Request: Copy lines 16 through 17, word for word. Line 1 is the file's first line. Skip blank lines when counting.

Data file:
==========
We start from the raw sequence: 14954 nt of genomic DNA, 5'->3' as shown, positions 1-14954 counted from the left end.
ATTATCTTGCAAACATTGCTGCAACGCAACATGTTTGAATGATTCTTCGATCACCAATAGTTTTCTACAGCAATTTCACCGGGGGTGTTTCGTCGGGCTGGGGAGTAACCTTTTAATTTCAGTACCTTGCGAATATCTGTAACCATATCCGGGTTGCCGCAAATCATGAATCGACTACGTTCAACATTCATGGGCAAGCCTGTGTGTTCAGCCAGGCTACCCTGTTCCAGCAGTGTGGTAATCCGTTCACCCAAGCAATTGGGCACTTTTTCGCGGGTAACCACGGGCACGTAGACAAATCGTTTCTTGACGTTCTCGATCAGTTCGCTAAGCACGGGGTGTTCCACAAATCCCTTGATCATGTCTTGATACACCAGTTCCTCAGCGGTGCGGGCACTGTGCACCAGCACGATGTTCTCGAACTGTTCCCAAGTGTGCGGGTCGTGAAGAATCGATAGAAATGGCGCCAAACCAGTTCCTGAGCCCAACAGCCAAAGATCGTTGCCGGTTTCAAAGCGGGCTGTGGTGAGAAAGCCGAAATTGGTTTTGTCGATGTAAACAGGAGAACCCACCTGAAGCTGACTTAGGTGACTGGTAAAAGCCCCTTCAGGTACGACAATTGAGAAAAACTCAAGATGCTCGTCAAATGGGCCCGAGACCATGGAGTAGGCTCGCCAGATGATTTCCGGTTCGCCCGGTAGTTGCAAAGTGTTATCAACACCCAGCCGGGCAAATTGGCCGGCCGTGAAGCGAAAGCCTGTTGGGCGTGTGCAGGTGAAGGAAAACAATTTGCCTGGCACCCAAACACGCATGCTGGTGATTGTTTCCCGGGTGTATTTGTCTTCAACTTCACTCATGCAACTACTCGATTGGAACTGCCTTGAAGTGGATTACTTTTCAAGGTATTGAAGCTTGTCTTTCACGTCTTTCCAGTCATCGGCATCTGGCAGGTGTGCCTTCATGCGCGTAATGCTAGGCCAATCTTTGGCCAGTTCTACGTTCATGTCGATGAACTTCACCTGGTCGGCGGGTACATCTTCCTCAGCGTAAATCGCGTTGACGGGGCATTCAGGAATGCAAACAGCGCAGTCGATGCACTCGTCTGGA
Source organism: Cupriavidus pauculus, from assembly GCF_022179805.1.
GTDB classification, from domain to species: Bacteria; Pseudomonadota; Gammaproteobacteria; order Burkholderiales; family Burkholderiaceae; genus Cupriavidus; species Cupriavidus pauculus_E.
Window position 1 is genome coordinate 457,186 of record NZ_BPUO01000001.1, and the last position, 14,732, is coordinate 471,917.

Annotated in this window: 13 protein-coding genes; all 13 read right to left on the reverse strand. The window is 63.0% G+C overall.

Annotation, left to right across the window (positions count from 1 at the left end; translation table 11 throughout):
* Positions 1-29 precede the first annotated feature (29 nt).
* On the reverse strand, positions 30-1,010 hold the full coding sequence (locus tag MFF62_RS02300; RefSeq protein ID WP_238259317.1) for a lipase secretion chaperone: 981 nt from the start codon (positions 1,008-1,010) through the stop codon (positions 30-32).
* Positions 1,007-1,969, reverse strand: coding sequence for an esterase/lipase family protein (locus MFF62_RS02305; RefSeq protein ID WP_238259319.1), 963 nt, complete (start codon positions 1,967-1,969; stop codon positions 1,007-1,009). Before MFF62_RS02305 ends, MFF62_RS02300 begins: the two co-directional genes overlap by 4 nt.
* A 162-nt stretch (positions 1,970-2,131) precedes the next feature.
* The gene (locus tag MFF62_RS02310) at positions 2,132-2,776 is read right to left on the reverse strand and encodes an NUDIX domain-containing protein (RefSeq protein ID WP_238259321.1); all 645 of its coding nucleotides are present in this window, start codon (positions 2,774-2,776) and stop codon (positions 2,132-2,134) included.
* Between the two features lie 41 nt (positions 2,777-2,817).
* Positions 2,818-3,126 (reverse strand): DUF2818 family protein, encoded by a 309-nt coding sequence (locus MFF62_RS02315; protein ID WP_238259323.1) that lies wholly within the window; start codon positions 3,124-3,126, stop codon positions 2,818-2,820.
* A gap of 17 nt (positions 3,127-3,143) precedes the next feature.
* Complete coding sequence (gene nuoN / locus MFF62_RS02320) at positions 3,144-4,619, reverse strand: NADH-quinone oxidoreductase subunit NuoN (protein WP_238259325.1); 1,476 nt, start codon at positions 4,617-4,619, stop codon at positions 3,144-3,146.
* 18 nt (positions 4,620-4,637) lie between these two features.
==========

* Complete coding sequence (gene nuoN / locus MFF62_RS02320) at positions 3,144-4,619, reverse strand: NADH-quinone oxidoreductase subunit NuoN (protein WP_238259325.1); 1,476 nt, start codon at positions 4,617-4,619, stop codon at positions 3,144-3,146.
* 18 nt (positions 4,620-4,637) lie between these two features.